The Long Tail and Beyond: How Social Media is Affecting Music Distribution

In “The Long Tail”, Anderson outlines the direction today’s music industry has taken. This path culminates in the almost infinite inventory of songs, crossed with accessible distribution channels. He attributes a large portion of this derivation from the “hit” culture to peer-to-peer (P2P) file-sharing and single-song purchase through iTunes, which creates an almost unlimited supply.

Though Anderson was entirely correct in his analysis of the impact of Napster and iTunes, he falls short on how far distribution in the music industry has really come. This is at no fault to him, as his book was published a lifetime ago (we’re talking 2006 A.D.), but there are now even more novel ways to extend the long tail curve that are worth noting.

To illustrate my point, I give you one of my recent experiences:

Browsing through a list of upcoming concerts, I found a show featuring two of my new favorite bands – and I should mention I discovered these groups thanks to online radio and a song-tagging app on my iPhone.

In anticipation of this concert, I made myself a playlist of songs on Grooveshark, which included songs by the two headlining artists, as well as the two supporting bands also playing that night. After a couple songs in, I grew a strong affinity for one of the previously unknown bands, The Friday Night Boys, who happened to be Virginia locals.

Clearly my next move – no surprise at all – was to search Facebook and find out more about them. I discovered their page and became a fan in hopes of hearing updates about upcoming events. My interest could have stopped there. Instead, I was compelled to write a status update about my new find: “Liking my latest pop punk guilty pleasure The Friday Night Boys, and not just because they have an album called “That’s What She Said.” (In a very Twitter-esque fashion, “The Friday Night Boys” was preceded by an “@” symbol, making it linkable to their fan page directly from my status – one of my favorite new Facebook features.)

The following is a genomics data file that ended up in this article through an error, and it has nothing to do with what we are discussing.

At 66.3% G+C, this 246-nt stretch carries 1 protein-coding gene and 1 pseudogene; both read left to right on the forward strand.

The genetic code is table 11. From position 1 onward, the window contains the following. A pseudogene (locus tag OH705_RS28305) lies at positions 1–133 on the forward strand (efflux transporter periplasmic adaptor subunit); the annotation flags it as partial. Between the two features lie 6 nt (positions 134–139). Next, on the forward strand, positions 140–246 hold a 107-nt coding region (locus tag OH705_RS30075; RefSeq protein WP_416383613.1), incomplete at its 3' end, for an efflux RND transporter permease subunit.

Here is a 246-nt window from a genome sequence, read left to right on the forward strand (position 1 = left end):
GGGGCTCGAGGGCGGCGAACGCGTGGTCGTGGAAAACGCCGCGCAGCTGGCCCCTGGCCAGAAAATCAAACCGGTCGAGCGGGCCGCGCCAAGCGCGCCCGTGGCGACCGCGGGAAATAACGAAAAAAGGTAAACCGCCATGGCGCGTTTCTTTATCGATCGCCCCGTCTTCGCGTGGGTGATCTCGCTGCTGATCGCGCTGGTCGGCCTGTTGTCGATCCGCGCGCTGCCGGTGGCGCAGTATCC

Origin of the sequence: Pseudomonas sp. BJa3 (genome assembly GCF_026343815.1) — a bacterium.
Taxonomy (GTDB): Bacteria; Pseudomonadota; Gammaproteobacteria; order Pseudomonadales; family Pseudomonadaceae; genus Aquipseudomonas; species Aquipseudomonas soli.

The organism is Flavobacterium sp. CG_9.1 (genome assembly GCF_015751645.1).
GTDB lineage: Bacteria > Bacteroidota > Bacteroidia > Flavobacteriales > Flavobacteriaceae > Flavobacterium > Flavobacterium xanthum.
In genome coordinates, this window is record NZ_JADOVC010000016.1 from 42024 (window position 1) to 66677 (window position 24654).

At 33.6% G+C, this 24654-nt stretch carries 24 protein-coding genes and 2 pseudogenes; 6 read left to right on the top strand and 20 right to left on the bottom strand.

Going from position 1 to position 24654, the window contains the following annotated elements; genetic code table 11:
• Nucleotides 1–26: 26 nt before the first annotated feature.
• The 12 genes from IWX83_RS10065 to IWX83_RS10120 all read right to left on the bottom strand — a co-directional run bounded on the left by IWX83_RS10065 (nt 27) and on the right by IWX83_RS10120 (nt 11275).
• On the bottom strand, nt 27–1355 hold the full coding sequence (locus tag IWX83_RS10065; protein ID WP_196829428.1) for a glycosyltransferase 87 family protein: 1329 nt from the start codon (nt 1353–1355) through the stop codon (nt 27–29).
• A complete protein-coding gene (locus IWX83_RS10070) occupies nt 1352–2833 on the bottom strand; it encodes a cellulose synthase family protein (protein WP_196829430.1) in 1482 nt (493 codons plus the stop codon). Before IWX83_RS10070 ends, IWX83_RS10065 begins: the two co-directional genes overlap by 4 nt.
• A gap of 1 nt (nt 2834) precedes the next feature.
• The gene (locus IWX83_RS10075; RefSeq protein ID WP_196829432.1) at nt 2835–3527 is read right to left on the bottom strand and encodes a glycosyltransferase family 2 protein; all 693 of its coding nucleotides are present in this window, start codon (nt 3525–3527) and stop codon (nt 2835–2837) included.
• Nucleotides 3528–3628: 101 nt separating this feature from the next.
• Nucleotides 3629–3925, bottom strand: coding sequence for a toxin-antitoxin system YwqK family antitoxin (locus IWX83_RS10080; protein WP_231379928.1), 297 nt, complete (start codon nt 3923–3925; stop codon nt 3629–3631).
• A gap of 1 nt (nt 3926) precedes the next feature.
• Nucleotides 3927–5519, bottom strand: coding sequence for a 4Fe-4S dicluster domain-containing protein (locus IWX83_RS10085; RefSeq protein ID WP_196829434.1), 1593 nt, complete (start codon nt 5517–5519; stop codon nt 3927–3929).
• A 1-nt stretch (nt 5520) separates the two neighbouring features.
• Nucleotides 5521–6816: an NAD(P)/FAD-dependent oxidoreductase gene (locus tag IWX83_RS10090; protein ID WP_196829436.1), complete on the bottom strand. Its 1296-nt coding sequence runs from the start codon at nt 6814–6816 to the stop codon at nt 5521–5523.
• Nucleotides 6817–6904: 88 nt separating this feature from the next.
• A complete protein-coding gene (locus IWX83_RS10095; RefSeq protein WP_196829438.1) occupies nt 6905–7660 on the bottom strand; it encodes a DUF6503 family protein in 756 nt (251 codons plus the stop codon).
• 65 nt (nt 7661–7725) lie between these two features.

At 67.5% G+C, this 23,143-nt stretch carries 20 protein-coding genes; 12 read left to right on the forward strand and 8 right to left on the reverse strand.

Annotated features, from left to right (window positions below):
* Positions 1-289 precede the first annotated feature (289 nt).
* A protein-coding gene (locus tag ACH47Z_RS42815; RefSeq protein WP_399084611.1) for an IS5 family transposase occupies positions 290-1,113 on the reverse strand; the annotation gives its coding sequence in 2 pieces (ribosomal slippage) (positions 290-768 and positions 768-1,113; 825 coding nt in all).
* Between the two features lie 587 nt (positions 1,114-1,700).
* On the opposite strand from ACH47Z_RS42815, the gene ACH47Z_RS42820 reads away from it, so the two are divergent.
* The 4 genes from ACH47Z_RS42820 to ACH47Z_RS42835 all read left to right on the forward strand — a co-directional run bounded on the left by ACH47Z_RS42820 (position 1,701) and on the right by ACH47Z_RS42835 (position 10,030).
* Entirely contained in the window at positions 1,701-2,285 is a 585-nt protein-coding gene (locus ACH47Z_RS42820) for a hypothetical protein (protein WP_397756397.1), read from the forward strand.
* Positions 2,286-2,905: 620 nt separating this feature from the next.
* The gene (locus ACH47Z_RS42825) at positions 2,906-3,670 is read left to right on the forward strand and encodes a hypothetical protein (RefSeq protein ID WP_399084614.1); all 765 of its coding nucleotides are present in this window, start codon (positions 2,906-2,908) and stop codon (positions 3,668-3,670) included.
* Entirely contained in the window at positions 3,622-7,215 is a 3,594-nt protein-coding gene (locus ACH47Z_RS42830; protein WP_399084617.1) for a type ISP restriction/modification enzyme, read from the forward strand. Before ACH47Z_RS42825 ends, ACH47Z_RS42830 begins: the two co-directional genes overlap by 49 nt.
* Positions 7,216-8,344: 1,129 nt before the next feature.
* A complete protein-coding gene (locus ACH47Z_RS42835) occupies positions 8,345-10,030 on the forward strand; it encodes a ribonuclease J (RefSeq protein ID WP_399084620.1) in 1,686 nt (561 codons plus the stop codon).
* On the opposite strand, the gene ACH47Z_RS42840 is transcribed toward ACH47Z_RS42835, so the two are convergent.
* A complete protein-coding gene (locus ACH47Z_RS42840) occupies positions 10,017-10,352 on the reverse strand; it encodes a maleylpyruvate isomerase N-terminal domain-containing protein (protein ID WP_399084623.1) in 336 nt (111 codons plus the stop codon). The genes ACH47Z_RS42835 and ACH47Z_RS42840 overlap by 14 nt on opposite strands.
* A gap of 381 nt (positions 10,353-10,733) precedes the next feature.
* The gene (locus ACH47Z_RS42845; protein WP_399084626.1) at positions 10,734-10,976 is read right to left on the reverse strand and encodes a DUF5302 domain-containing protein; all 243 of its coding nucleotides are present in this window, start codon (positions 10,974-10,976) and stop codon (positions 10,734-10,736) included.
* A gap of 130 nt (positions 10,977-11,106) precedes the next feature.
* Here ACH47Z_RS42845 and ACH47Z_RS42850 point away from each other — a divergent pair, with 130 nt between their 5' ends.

In addition to a “thumbs up” from my friend Clare who can’t get enough of my “that’s what she said” jokes, I received a comment from my friend Rob 20 minutes later saying he already downloaded their album, loves it, and recommends a similar band, “Forever the Sickest Kids.” Never having heard of them, I ask him to put together a playlist in my Grooveshark account. Minutes later, the playlist is up, and I am jamming at my computer to some new tunes of which I can’t get enough.

In the span of under an hour, I discovered a new band, introduced them to someone 3,000 miles away, then learned about another band which fit comfortably in the pocket of my musical library. In just those few minutes, local band The Friday Night Boys gained a fan in Los Angeles, and Forever the Sickest Kids earned a spot in my headphones.

Chance has now also become a crucial factor in prolonging the long tail. You don’t “accidentally” download an iTunes song. But you can unintentionally stumble upon a Facebook post or Tweet with just enough information to perk your fancy. I did not set out that day to preach the gospel of a local band, and Rob was not looking to further his musical reach either. We each happen to be in the same virtual place and the same virtual time.

In a time where Anderson’s world would have stopped with the download of a song through iTunes, or possibly the pirating of music through P2P downloads, social media has given us an entirely new venue to share our long tail niches with others – intentionally or not.

2 responses to “The Long Tail and Beyond: How Social Media is Affecting Music Distribution

  1. Pingback: Why Grooveshark is the best online music player around « Juiced Box

  2. Pingback: Say ‘hello’ to Glee’s new songs, cracking the top 100 downloads… again « Juiced Box

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